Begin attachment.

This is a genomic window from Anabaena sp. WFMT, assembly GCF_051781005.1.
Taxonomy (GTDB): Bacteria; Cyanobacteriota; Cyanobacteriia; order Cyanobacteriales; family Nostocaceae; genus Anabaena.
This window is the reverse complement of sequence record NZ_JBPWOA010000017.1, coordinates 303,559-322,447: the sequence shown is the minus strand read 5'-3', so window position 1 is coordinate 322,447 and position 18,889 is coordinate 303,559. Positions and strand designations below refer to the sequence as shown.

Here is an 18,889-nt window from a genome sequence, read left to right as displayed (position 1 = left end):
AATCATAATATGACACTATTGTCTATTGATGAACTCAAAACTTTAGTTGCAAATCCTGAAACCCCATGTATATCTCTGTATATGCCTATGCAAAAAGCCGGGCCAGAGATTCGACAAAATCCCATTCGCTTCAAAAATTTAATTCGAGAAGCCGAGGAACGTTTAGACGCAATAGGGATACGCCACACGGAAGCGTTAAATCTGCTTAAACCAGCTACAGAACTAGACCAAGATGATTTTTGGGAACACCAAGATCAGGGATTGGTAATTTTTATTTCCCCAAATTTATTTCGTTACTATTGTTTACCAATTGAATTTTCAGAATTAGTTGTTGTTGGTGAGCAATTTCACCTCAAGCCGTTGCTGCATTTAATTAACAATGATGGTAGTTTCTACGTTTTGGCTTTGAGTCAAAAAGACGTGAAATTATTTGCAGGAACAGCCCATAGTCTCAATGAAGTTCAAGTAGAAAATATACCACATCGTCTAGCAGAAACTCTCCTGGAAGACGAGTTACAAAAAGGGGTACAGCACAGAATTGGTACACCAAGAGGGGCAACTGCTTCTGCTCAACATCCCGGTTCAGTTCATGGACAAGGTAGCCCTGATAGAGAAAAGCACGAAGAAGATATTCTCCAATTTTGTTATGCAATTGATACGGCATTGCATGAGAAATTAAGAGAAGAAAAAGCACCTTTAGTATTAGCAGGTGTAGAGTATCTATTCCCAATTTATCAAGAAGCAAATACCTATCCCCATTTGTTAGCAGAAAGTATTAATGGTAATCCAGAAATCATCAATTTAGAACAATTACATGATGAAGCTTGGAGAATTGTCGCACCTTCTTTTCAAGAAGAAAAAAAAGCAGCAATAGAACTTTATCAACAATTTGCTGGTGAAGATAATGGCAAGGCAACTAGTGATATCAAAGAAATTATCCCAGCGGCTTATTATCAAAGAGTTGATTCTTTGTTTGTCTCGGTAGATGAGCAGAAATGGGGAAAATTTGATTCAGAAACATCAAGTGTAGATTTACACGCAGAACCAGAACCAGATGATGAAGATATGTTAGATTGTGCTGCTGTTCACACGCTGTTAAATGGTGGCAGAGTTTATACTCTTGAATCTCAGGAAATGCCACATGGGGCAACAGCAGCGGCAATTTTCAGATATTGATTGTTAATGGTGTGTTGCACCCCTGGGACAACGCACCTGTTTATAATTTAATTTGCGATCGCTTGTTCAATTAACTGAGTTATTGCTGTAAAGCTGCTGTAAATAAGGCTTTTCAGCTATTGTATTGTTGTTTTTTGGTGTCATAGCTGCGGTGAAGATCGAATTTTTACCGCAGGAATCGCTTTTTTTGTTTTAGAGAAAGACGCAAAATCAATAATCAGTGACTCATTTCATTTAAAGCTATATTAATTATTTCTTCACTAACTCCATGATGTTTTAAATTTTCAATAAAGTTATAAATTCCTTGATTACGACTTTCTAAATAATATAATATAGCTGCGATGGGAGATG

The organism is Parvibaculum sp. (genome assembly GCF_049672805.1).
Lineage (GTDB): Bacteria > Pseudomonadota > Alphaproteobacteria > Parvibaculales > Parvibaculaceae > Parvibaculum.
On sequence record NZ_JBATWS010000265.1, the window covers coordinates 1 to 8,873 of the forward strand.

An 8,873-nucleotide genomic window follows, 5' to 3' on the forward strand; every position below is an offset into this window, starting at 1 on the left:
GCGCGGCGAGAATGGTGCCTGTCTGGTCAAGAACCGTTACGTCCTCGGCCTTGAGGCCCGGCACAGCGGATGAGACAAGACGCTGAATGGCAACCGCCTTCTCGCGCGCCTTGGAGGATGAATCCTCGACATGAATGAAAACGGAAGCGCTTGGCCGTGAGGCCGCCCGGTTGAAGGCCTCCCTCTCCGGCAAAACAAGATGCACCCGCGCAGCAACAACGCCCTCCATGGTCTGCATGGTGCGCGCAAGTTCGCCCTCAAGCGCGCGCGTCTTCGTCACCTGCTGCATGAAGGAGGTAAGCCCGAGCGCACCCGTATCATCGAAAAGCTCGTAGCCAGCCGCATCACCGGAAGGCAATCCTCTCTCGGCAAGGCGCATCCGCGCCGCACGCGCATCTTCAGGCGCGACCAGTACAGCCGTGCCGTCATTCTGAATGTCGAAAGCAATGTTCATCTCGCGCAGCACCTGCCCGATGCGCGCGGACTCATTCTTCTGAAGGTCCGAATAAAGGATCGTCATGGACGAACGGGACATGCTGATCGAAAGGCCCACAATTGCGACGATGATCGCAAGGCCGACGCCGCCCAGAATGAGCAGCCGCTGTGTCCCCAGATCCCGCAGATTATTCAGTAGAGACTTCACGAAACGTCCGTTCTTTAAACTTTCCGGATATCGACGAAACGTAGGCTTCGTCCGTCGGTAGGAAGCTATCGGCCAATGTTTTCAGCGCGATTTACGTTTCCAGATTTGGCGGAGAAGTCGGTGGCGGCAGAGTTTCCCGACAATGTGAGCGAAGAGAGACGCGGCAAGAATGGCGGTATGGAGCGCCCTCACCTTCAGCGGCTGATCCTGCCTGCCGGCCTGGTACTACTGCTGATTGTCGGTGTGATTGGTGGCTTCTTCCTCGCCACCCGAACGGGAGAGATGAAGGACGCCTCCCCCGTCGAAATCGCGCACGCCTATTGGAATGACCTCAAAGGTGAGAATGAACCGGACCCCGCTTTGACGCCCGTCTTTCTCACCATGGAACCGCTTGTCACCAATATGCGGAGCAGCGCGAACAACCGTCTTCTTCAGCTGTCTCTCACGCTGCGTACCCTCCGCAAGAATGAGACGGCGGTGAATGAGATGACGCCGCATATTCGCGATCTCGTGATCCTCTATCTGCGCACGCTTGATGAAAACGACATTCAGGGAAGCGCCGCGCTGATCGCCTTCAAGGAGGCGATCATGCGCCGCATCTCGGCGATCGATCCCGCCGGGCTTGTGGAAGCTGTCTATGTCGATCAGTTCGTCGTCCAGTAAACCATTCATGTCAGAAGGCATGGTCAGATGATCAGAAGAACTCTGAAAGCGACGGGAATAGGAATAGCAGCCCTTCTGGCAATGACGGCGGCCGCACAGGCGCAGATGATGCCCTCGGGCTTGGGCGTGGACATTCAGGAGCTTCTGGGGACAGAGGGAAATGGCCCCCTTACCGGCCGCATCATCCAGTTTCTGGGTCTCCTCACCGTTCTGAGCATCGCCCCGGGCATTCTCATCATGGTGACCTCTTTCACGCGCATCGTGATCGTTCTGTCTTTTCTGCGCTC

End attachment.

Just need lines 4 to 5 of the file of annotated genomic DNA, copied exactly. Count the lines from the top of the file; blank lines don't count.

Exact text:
Here is an 18,889-nt window from a genome sequence, read left to right as displayed (position 1 = left end):
AATCATAATATGACACTATTGTCTATTGATGAACTCAAAACTTTAGTTGCAAATCCTGAAACCCCATGTATATCTCTGTATATGCCTATGCAAAAAGCCGGGCCAGAGATTCGACAAAATCCCATTCGCTTCAAAAATTTAATTCGAGAAGCCGAGGAACGTTTAGACGCAATAGGGATACGCCACACGGAAGCGTTAAATCTGCTTAAACCAGCTACAGAACTAGACCAAGATGATTTTTGGGAACACCAAGATCAGGGATTGGTAATTTTTATTTCCCCAAATTTATTTCGTTACTATTGTTTACCAATTGAATTTTCAGAATTAGTTGTTGTTGGTGAGCAATTTCACCTCAAGCCGTTGCTGCATTTAATTAACAATGATGGTAGTTTCTACGTTTTGGCTTTGAGTCAAAAAGACGTGAAATTATTTGCAGGAACAGCCCATAGTCTCAATGAAGTTCAAGTAGAAAATATACCACATCGTCTAGCAGAAACTCTCCTGGAAGACGAGTTACAAAAAGGGGTACAGCACAGAATTGGTACACCAAGAGGGGCAACTGCTTCTGCTCAACATCCCGGTTCAGTTCATGGACAAGGTAGCCCTGATAGAGAAAAGCACGAAGAAGATATTCTCCAATTTTGTTATGCAATTGATACGGCATTGCATGAGAAATTAAGAGAAGAAAAAGCACCTTTAGTATTAGCAGGTGTAGAGTATCTATTCCCAATTTATCAAGAAGCAAATACCTATCCCCATTTGTTAGCAGAAAGTATTAATGGTAATCCAGAAATCATCAATTTAGAACAATTACATGATGAAGCTTGGAGAATTGTCGCACCTTCTTTTCAAGAAGAAAAAAAAGCAGCAATAGAACTTTATCAACAATTTGCTGGTGAAGATAATGGCAAGGCAACTAGTGATATCAAAGAAATTATCCCAGCGGCTTATTATCAAAGAGTTGATTCTTTGTTTGTCTCGGTAGATGAGCAGAAATGGGGAAAATTTGATTCAGAAACATCAAGTGTAGATTTACACGCAGAACCAGAACCAGATGATGAAGATATGTTAGATTGTGCTGCTGTTCACACGCTGTTAAATGGTGGCAGAGTTTATACTCTTGAATCTCAGGAAATGCCACATGGGGCAACAGCAGCGGCAATTTTCAGATATTGATTGTTAATGGTGTGTTGCACCCCTGGGACAACGCACCTGTTTATAATTTAATTTGCGATCGCTTGTTCAATTAACTGAGTTATTGCTGTAAAGCTGCTGTAAATAAGGCTTTTCAGCTATTGTATTGTTGTTTTTTGGTGTCATAGCTGCGGTGAAGATCGAATTTTTACCGCAGGAATCGCTTTTTTTGTTTTAGAGAAAGACGCAAAATCAATAATCAGTGACTCATTTCATTTAAAGCTATATTAATTATTTCTTCACTAACTCCATGATGTTTTAAATTTTCAATAAAGTTATAAATTCCTTGATTACGACTTTCTAAATAATATAATATAGCTGCGATGGGAGATG